HARRISBURG – The House Judiciary Committee, chaired by Rep. Rob Kauffman (R-Franklin), today passed a package of bills aimed at enabling rehabilitation of convicted criminals who have paid their debt to society and rewarding those individuals who show they are reformed by getting them out of the criminal justice system quicker and with fewer collateral consequences.
“I am a firm believer in holding criminals accountable for their actions,” said Kauffman. “However, I also believe that in order to help these men and women turn their lives around and be successful members of society, we need to support their rehabilitation efforts and eliminate barriers that can hold them back from achieving success once they have served their time.”
The package of criminal justice reform bills passed by the House Judiciary Committee are as follows:
• House Bill 440
– Would mandate expungement of an individual’s record if he or she has been pardoned or acquitted of all charges, based on the same conduct or arising from the same alleged criminal episode. The Commonwealth would receive notice of a potential expungement and would have an opportunity to object and conduct a hearing.
• House Bill 1477
– Would define when a board, commission or department of the Commonwealth may deny the issuance or renewal of an occupational license as a result of a criminal conviction.
• House Bill 1555
– Would impose rebuttable caps on the possible length of any probationary term, restrict the sanctions for probation violators and provide various means by which a person on probation can reduce the length of probation.
• House Bill 2040
– Would create the PA Second Chance Jobs website to provide a free and voluntary website where employers may advertise employment opportunities for former offenders.
• Senate Bill 500
– Would establish an advisory committee on adult county probation within the PA Commission on Crime and Delinquency, establish Justice Reinvestment grants, and reinvest cost savings into county probation and parole.
• Senate Bill 501
– Would incorporate the county intermediate punishment program into county probation, rename the state intermediate punishment program as the state drug treatment program, provide for presumptive parole for certain short-term minimum sentences in state correctional institutions, amend the duties of the PA Sentencing Commission and add other correctional system and sentencing changes commonly known as “Justice Reinvestment Initiative 2.” In addition, minimum mandatory sentencing guidelines would be imposed for crimes against children, and there would be a mandatory 12-month period of re-entry parole supervision for inmates who “max out” on their sentences and thus would otherwise be subject to release without any supervision.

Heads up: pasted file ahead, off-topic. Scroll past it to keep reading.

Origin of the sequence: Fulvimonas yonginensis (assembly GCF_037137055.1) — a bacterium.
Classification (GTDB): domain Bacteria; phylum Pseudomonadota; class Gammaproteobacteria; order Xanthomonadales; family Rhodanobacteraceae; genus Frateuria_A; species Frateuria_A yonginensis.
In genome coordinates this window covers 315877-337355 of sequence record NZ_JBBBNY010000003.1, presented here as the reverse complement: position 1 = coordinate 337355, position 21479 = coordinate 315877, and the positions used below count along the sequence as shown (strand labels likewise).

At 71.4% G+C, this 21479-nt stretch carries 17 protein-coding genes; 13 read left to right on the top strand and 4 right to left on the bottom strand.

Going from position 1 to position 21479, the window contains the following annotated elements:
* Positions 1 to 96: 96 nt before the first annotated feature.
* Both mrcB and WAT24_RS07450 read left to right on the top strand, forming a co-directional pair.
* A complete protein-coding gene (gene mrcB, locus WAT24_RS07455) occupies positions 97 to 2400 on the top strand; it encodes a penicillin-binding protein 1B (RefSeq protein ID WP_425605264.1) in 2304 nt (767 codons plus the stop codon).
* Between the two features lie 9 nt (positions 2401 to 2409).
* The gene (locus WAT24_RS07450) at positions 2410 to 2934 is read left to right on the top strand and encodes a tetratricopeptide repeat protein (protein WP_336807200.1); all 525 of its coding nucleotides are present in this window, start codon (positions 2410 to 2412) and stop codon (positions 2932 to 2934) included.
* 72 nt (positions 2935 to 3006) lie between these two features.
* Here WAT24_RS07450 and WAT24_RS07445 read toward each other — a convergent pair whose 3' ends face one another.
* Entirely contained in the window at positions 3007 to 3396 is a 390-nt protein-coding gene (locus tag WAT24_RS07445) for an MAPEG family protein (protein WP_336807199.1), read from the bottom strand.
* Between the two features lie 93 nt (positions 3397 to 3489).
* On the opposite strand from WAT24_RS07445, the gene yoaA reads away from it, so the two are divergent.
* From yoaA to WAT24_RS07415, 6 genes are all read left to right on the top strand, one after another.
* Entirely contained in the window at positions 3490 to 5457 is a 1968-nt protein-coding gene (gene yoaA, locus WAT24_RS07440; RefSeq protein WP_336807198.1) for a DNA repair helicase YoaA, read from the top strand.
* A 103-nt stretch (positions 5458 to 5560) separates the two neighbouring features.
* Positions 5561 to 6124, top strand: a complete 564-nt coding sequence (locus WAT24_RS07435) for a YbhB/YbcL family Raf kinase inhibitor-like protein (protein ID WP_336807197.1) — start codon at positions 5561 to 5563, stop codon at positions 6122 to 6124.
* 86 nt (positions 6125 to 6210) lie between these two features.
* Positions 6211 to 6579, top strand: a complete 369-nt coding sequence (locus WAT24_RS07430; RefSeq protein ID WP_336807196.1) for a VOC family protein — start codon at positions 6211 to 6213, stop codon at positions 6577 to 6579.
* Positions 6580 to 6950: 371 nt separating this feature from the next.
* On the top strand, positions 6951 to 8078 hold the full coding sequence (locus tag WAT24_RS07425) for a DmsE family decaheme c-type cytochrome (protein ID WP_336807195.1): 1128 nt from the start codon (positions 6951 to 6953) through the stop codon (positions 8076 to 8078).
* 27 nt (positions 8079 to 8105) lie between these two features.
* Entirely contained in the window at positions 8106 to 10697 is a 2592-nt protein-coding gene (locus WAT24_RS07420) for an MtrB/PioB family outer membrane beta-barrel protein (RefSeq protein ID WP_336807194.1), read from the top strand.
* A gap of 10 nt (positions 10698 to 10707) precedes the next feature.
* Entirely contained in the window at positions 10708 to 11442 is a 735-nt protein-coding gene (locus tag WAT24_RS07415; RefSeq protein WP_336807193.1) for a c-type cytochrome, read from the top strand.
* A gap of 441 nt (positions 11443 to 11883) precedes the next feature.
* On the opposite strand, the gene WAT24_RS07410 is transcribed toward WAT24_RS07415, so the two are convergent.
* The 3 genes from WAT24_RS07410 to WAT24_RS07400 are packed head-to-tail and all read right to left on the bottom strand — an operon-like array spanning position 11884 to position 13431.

• Senate Bill 502
– Would make changes to the Crime Victims Act regarding victims’ rights, the responsibilities of agencies that deal with victims and the award of crime victim compensation.
• House Resolution 619
– Would direct the Legislative Budget and Finance Committee to conduct a study to collect and organize data regarding historic funding and caseloads relating to indigent criminal defense in Pennsylvania.
• House Resolution 620
– Would direct the Joint State Government Commission to conduct a study regarding identification and evaluation of all categories of individuals authorized by state law to exercise arrest or other police powers.
• House Resolution 634
– Would establishing the Task Force on Technical Probation Violations.
“This package is about smart justice,” said Kauffman. “Those individuals who have demonstrated a desire to improve their behavior and make better choices in life will have the support they need to become productive citizens and find employment. And those who refuse rehabilitation will be kept supervised or locked away.
“Without providing those on probation and parole with pathways to success, we increase the risk of them repeating their mistakes and harming our society,” continued Kauffman. “We need to hold people accountable, but we also need to recognize that people do have the capacity for change.”
These bills now go to the full House of Representatives for consideration.
Representative Rob Kauffman
Pennsylvania House of Representatives
Media Contact: Tricia Lehman